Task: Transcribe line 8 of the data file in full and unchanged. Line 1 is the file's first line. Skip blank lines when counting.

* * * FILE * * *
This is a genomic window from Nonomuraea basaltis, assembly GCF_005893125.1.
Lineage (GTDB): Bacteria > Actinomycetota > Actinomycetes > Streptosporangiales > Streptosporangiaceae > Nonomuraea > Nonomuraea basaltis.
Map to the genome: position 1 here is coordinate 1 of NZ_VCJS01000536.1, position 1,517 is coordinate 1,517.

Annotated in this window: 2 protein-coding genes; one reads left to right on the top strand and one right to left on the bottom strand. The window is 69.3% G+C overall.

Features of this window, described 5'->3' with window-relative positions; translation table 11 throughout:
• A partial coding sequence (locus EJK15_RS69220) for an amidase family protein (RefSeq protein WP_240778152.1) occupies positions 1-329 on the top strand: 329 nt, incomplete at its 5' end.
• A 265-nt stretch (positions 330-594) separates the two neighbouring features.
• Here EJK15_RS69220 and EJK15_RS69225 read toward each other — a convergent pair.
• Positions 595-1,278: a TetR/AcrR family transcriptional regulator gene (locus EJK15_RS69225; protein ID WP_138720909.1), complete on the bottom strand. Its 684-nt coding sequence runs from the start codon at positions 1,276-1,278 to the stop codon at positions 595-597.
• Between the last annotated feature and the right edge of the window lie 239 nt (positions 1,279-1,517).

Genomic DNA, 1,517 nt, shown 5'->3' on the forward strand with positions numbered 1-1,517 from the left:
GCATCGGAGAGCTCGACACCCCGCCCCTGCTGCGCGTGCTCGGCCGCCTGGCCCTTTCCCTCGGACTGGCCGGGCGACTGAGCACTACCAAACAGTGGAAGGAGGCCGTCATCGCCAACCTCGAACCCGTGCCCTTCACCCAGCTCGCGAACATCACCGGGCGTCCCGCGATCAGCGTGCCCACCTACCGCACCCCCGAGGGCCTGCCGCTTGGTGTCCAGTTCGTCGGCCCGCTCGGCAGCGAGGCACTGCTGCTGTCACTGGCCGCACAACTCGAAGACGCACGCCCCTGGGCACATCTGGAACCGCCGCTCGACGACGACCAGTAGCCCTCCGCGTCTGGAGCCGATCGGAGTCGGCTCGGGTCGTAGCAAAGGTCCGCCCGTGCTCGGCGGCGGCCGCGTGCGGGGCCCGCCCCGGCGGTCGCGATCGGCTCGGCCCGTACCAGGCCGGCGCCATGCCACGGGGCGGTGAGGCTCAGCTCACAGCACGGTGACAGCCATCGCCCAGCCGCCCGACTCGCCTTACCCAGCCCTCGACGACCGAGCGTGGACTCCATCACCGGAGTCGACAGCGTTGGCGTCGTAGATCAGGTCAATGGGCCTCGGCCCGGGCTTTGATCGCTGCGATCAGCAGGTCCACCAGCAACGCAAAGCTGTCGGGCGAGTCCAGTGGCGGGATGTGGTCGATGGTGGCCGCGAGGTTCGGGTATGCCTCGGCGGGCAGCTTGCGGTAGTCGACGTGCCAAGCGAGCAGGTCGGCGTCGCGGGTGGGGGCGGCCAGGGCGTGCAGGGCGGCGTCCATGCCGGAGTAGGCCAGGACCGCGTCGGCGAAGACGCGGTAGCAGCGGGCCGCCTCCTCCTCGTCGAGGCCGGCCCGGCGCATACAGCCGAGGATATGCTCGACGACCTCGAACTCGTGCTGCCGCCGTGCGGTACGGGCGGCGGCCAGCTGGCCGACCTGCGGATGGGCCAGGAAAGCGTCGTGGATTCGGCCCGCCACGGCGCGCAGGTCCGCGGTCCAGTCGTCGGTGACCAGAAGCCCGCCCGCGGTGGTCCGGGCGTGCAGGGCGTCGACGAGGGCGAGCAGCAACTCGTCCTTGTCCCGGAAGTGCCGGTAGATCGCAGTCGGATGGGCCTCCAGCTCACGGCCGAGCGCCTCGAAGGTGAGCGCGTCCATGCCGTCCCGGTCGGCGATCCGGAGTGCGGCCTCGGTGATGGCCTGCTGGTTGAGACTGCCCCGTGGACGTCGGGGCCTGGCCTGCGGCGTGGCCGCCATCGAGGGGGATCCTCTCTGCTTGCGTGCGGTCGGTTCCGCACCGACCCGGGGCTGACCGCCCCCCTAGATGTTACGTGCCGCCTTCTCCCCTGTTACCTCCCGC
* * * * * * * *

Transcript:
• Here EJK15_RS69220 and EJK15_RS69225 read toward each other — a convergent pair.